Drug Free Pain Care Can Work In The World of Work Comp

Pain Care Part 5: Alternative Treatments vs. Pain Medication For Injured Workers

A mother can show the strength of Hercules to stop a rolling car from harming her child, and only hours later feel the pain.  But an injured worker on opioids can hesitate to make a modest exertion out of concern of self-harm.  These examples show how pain is an experience of the whole person.  The wisdom of drug free care knows this.

For injured workers in pain, the industry should rely less on drugs or surgery and instead emphasize alternative treatments of physical and psychological conditioning.  Types of these alternatives treatments include exercise, counseling, and electro‑stimulation.  This care can come independently or in an integrated setting.

injured worker with back painBack pain for example, can be subjective in diagnosis and therefore more challenging to treat. There is no conclusive evidence what kind of care works best for back pain.  But it is pretty clear that care not focused on drugs can be a solid, safe bet in many cases for a good outcome for both patient and the workers’ compensation insurer.  Drug free care is almost always less expensive and certainly less risky than relying mainly on surgery or a combination of medications.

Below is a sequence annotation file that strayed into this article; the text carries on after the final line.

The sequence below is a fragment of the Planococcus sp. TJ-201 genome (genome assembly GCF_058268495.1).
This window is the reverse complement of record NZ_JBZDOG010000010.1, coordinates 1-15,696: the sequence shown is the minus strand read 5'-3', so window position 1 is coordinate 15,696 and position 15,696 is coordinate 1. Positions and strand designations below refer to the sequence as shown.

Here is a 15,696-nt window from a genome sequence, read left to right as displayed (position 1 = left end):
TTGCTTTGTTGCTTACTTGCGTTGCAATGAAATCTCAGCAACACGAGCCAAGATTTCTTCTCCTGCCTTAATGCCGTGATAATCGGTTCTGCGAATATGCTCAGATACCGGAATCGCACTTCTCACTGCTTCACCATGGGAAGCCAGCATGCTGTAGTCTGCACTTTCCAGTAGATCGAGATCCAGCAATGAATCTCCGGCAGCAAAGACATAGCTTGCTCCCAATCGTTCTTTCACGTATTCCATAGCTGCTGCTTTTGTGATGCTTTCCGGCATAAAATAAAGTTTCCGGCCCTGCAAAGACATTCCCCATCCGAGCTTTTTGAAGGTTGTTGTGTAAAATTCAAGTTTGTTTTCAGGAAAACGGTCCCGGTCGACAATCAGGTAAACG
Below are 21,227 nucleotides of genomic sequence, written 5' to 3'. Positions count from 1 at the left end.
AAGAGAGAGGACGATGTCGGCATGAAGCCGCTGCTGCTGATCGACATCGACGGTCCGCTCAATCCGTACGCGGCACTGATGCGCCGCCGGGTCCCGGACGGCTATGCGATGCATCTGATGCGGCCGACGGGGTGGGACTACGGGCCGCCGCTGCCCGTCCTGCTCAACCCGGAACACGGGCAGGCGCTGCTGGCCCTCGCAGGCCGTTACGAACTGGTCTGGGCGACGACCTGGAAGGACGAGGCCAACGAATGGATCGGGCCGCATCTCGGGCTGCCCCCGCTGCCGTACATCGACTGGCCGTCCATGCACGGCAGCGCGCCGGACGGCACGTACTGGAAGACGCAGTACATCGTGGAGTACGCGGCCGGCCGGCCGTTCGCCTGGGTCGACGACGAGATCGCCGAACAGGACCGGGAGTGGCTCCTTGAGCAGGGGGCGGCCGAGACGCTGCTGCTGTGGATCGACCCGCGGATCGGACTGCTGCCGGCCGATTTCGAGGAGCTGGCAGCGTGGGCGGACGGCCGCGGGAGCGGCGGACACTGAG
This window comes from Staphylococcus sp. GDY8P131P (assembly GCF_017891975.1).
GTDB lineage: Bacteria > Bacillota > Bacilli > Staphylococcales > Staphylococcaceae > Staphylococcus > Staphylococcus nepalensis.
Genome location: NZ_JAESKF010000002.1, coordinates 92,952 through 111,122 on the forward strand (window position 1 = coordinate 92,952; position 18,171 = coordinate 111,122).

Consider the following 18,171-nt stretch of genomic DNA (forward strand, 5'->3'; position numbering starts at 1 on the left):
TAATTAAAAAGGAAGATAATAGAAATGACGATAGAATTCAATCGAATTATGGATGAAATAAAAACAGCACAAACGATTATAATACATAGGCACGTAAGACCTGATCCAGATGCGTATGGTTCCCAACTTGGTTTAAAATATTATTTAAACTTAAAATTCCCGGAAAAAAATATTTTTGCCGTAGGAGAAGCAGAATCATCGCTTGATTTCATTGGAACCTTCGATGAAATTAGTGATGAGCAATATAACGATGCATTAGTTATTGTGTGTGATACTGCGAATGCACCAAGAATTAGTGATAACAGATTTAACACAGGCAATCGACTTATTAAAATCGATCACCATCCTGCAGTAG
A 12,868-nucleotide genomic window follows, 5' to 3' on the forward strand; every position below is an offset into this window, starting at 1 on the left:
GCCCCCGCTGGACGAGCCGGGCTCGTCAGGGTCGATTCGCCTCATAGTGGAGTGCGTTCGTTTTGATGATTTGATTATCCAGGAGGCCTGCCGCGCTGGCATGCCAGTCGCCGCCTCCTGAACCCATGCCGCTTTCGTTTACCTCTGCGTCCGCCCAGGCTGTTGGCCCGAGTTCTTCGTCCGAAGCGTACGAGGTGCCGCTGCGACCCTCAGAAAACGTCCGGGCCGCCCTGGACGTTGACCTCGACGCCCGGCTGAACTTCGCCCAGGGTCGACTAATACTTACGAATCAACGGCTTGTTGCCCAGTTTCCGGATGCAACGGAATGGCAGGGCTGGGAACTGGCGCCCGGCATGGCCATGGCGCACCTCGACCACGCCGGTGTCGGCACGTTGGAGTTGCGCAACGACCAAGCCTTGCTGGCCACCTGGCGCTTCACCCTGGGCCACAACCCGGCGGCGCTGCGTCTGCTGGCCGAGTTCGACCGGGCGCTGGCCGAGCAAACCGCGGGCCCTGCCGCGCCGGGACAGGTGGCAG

Drug free alternative treatment also fits in with the scientific point of view of the nature of pain coming after a musculoskeletal injury. Science says that in most cases pain will naturally resolve. But if pain persists, behavioral factors (such as lack of exercise) and psychological factors (such as anxieties) are probably worsening the pain experience.

The pharmaceutical industry has added to the perpetuation of drug care by promoting medication as the treatment of choice for pain in popular culture and in the medical community.  Surgeons and pain management specialists are well represented in society via various groups who make recommendations that many people can accept or adopt.  However, there is no prestigious “American Academy of Drug Free Care”, so it is easy to overlook this approach.

Look how milestones in the course of recovery occur, when exercise, physical stimulation, counseling and other interventions are attractive options. The drug free care approach can help when:

  • The injured worker wants to avoid powerful painkillers, has no interest in surgery, but is not recovering fast enough.
  • The injured worker, on opioids, wants to but is anxious about returning to work.
  • The injured worker has had surgery but remains on opioids
  • A drug formulary induces the prescribing physician to taper or completely discontinue opioids for the patient.

Claims adjusters and case managers should get to know providers of guided exercise, counseling, electro stimulation and other drug free care. They should be in the position to inform claimants and their treating physicians of these less-invasive, less harmful alternative treatment options.


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Pain Care Part 4: Analyzing the statistics – overdoses, addiction rates and physical & mental side effects of opioids

Pain Care Part 3: How the workers’ compensation industry is responding to the upsurge of opioids in healthcare